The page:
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Key Differences Between Cost Accounting And Financial Accounting

March 3rd, 2015 Admin Accounting Tutor
Key Differences Between Cost Accounting And Financial Accounting

Known as the language of business, accounting is popular in business and commerce circles. It deals with recording of business transactions and auditing them as per the regulatory requirements. They are various kinds of accounting from management/cost, financial, social, project based, governmental, forensic to environmental accounting. Of the lot, Management or Cost accounting as it is also called and financial accounting are very important. Both these techniques weigh in on decision making aspects in business and yet, they are very different in their purpose and applications. While financial accounting is a summary of expenses and shows historical data, cost accounting deals with detailed accounting of all the expenses.

For instance, if there are ‘x’ number of products, financial accounting deals with the representation of the costs associated with them such as material cost, expenses (both direct and indirect) and profit details. Cost accounting on the other hand goes into each product’s material, labour and overhead cost while also going into the net and sale profit for each product. Read on to learn the basic differences between these two systems of accounting.

Definition

  1. Cost Accounting helps in detailing and thus controlling the cost. Variable cost, overheads, fixed cost and capital cost are studied in detail here.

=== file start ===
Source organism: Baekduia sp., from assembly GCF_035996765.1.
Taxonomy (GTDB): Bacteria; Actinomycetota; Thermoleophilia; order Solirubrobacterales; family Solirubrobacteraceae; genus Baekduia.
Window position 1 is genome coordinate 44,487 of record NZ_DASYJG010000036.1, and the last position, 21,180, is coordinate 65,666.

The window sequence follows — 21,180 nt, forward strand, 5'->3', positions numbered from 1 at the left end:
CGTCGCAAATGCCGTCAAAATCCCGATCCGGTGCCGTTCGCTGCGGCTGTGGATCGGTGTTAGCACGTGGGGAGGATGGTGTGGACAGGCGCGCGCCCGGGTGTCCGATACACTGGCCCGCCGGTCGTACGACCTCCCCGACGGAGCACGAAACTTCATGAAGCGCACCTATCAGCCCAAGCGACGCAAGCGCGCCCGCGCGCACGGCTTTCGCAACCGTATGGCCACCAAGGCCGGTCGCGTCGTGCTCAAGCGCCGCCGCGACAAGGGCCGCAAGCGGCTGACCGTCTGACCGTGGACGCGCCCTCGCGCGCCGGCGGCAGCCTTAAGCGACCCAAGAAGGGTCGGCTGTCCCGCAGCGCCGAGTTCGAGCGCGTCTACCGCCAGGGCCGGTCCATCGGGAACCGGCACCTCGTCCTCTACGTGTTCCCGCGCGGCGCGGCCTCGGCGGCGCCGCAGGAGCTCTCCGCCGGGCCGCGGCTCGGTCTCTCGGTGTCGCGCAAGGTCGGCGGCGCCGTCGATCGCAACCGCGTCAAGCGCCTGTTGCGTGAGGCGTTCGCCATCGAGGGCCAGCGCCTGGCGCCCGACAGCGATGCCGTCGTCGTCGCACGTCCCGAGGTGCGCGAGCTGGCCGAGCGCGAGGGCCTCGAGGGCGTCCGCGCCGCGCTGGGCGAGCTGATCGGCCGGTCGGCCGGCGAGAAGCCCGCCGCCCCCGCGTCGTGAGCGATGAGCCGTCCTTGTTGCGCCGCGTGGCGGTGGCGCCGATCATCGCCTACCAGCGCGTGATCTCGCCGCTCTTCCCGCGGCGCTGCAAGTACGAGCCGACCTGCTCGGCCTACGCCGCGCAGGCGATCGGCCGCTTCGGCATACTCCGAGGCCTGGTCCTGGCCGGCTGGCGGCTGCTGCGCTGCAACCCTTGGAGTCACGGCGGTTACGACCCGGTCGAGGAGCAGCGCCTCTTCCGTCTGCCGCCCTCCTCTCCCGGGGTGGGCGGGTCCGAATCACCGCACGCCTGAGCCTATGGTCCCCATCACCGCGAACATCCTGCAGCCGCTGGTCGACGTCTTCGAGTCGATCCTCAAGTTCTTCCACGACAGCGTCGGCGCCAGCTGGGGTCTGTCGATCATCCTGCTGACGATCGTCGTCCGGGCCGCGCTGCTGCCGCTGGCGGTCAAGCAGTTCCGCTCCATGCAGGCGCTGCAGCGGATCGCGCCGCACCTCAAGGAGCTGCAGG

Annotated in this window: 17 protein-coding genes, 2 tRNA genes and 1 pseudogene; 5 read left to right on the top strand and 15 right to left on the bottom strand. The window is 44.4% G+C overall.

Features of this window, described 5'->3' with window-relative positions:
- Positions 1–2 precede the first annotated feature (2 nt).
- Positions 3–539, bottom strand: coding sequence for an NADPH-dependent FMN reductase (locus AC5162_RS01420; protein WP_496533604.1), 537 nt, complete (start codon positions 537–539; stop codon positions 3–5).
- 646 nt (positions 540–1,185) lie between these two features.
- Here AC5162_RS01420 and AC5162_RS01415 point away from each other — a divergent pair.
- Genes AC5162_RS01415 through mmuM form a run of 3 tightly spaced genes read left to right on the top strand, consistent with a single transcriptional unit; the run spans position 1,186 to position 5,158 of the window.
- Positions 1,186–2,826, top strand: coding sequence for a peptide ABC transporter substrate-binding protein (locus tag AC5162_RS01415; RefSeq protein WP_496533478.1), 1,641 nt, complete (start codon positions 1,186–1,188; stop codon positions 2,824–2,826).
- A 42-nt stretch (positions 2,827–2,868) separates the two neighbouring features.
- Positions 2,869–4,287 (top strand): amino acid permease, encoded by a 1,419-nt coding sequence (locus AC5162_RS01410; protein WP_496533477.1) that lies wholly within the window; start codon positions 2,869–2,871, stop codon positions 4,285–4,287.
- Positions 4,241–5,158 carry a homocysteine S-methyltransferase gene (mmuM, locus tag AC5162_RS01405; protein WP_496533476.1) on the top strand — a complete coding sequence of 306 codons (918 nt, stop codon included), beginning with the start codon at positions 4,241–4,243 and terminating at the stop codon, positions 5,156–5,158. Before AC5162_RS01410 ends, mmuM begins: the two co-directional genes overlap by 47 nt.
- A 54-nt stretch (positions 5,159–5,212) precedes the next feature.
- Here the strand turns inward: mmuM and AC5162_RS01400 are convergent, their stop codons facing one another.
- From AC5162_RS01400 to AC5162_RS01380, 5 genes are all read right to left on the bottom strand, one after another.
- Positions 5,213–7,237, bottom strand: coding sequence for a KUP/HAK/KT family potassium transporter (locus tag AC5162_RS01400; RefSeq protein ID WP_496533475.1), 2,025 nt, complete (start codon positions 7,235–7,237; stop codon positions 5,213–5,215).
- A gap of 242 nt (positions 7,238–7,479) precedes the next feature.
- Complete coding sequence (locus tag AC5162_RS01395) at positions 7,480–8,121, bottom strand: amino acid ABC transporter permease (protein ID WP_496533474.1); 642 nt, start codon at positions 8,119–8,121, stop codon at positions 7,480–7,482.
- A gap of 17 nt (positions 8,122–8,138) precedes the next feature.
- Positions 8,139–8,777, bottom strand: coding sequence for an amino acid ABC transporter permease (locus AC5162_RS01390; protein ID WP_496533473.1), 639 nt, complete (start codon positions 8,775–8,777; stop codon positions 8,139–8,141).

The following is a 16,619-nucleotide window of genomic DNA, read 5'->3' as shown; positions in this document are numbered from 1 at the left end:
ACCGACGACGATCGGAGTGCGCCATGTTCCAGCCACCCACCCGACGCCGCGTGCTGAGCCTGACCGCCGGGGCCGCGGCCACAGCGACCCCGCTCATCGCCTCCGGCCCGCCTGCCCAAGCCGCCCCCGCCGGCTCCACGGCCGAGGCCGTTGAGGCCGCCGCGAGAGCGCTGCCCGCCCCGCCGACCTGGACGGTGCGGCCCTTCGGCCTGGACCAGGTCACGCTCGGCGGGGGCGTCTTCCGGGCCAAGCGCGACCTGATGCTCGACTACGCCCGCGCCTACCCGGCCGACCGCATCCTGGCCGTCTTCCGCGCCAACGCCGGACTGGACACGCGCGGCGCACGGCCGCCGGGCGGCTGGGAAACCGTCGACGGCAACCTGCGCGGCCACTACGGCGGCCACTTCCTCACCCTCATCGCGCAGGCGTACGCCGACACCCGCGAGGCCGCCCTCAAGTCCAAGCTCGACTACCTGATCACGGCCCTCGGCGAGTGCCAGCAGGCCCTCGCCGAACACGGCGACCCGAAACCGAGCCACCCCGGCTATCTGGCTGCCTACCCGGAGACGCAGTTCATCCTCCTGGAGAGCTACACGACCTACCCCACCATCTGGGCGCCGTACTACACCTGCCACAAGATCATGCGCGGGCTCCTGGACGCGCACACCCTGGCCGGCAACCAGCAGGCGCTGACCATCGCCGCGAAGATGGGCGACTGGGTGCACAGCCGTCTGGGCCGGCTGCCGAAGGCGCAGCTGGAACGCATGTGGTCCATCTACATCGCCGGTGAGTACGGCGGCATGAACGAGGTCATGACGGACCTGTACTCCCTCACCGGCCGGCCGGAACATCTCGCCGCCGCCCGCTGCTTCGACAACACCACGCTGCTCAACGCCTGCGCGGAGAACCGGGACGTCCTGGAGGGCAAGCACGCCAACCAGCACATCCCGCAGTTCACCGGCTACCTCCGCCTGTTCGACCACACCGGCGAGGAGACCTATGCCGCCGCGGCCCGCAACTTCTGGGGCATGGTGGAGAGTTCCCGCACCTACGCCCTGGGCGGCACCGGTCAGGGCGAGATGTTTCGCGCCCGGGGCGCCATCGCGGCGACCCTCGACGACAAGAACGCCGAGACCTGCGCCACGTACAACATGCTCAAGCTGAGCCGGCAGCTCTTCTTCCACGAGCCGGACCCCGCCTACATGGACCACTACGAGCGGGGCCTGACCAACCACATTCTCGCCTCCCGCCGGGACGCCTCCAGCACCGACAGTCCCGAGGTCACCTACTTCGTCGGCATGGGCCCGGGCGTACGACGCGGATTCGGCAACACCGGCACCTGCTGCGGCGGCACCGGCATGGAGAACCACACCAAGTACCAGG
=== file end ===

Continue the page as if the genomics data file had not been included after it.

2. Financial Accounting helps in recording transactions. This section of accounting involves the preparation of financial statements and these provide the overall financial position of the company to the stakeholders.

Audience

  1. Cost Accounting is used internally in most cases for preparing reports to be submitted to the management and influences business decisions.
  2. Financial Accounting is aimed at providing an idea as to the exact financial position of the company to the share holders, creditors, rating agencies and so on.

Report Format

  1. Cost Accounting is usually used for internal purposes and thus can follow any format suited to the management.
  2. Financial Accounting has strict guidelines and formats that need to be adhered to as they are issued to the public. They usually follow the IFRS guidelines or the governing body’s regulatory requirements.

Content of the Report and Timing Restrictions

  1. Cost Accounting reports usually carry both financial and operational data/information. The frequency and timing of these reports are dependent on the management. Estimations and actual transactions are taken into account.
  2. Financial Accounting reports have extensive details on transactions recorded using the accounting system. They are usually prepared during the end of a period – say during the end of a fiscal year, end of a quarter or even bi-annually. Only actual transactions are used here.

Time Consideration

  1. Cost Accounting deals with time periods in the past as well as in the future. We can make use of this form of accounting for projection of costs and so on.
  2. Financial Accounting deals with a reporting time period that has been completed.

The process/cycle

  1. Cost Accounting Cycle – Calculation of raw material cost, labour cost, direct material cost, overhead cost in the mentioned order. Addition of all these costs along with profit margin is then done and the calculation of estimated sale price is done finally. Controlling the cost of raw materials, labour cost and other overhead is explored at length here.
  2. Financial Accounting Cycle- Going through ledge entries and journals to prepare the trial balance. This is then followed by the final accounts and balance sheet.

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